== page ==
Classic house and breakbeat records, mixed with personality.
It was astute to launch T4T LUV NRG, her new label with Octo Octa, with a DJ mixtape. It plays to her strength—DJing—and reinforces her musical identity. It's also a refreshing move to reinvest in the idea of the DJ mix as art object. In a landscape teeming with free streams, it can feel like you need a host—usually a publication, small online series or one of the remaining few licensed mix outlets—to legitimize a recorded set. It takes a DJ with chops and chutzpah to use their own platform to sell one (especially as a cassette). Raving Disco Breaks Vol. 1 shows that Drew has both.
The 72-minute session is a retro array of chunky house and swashbuckling breakbeats. Such a tight stylistic focus could easily feel static, yet in Drew's hands it comes off well-read, not rote. Raving Disco Breaks Vol. 1 brings together familiar samples from disco, funk and soul that surfaced on many '80s and '90s garage records from the US and UK. James Brown's "Funky Drummer," Jomanda's 1988 track "Make My Body Rock" and Musical Youth's 1982 reggae hit "Pass The Dutchie" all make cameos. There's no tracklist, but you'll probably recognize something here, even if it's only a time-honored synth sound, a classic loop or an oft-sampled vocal.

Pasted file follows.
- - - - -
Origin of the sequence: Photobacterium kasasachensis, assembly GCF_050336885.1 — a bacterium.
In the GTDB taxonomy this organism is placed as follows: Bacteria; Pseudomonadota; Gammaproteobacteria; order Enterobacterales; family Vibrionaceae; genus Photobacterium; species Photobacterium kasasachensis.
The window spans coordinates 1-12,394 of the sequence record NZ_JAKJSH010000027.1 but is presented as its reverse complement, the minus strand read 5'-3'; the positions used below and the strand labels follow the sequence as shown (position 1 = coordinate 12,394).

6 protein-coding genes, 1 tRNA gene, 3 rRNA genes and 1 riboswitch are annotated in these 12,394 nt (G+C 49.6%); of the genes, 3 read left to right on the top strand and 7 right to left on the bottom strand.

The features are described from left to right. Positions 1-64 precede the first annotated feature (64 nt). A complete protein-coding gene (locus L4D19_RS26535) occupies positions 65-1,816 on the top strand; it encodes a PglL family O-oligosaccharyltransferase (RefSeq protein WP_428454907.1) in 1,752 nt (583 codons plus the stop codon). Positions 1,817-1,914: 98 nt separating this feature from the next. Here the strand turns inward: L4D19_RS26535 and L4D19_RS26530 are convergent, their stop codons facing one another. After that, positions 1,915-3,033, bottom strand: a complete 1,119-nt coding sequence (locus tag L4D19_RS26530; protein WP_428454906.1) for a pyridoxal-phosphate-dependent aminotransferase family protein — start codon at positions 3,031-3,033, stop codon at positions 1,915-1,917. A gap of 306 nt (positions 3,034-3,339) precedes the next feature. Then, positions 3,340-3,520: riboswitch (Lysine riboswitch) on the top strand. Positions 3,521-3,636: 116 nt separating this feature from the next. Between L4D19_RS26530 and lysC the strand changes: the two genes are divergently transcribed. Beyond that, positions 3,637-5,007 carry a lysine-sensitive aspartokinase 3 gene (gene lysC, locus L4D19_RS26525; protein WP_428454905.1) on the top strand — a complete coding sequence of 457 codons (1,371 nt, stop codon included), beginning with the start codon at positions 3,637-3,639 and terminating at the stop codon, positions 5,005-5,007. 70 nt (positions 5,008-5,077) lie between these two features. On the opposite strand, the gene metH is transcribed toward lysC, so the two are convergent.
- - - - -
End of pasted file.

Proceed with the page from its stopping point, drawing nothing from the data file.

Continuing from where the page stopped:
Sometimes these sounds appear only briefly due to Drew's style of mixing, which the liner notes explain is deeply influenced by the '90s Chicago turntablists known as the B96 Mixmasters. Many, if not most, of the transitions involve a trick, like sudden tempo changes or rhythmic fader flicking. This makes for some bold and exciting—if sometimes imperfect—mixes. It works when she whips up a big moment by juggling a vocal, or when she cuts between records or doubles in a way that makes it hard to tell exactly what's going on. But it's also distracting when the execution is clumsy.
Of course, those moments are part of Drew's charm. Ultimately, it only makes her more credible as a fearless and diligent selector, and makes her mixing feel more visceral and live. Raving Disco Breaks Vol. 1 clearly transmits Drew's vibe as a DJ, and also as a person: she carries the torch of original American house music on stylistic, technical and spiritual levels. There's obviously a layer of nostalgia here—after all, it is a DJ set of old house tracks presented on an anachronistic format. Still, it's refreshing to think of a DJ mix not as free content, but as a powerful relic of a bygone era of club history. Or at the very least, an artistic object.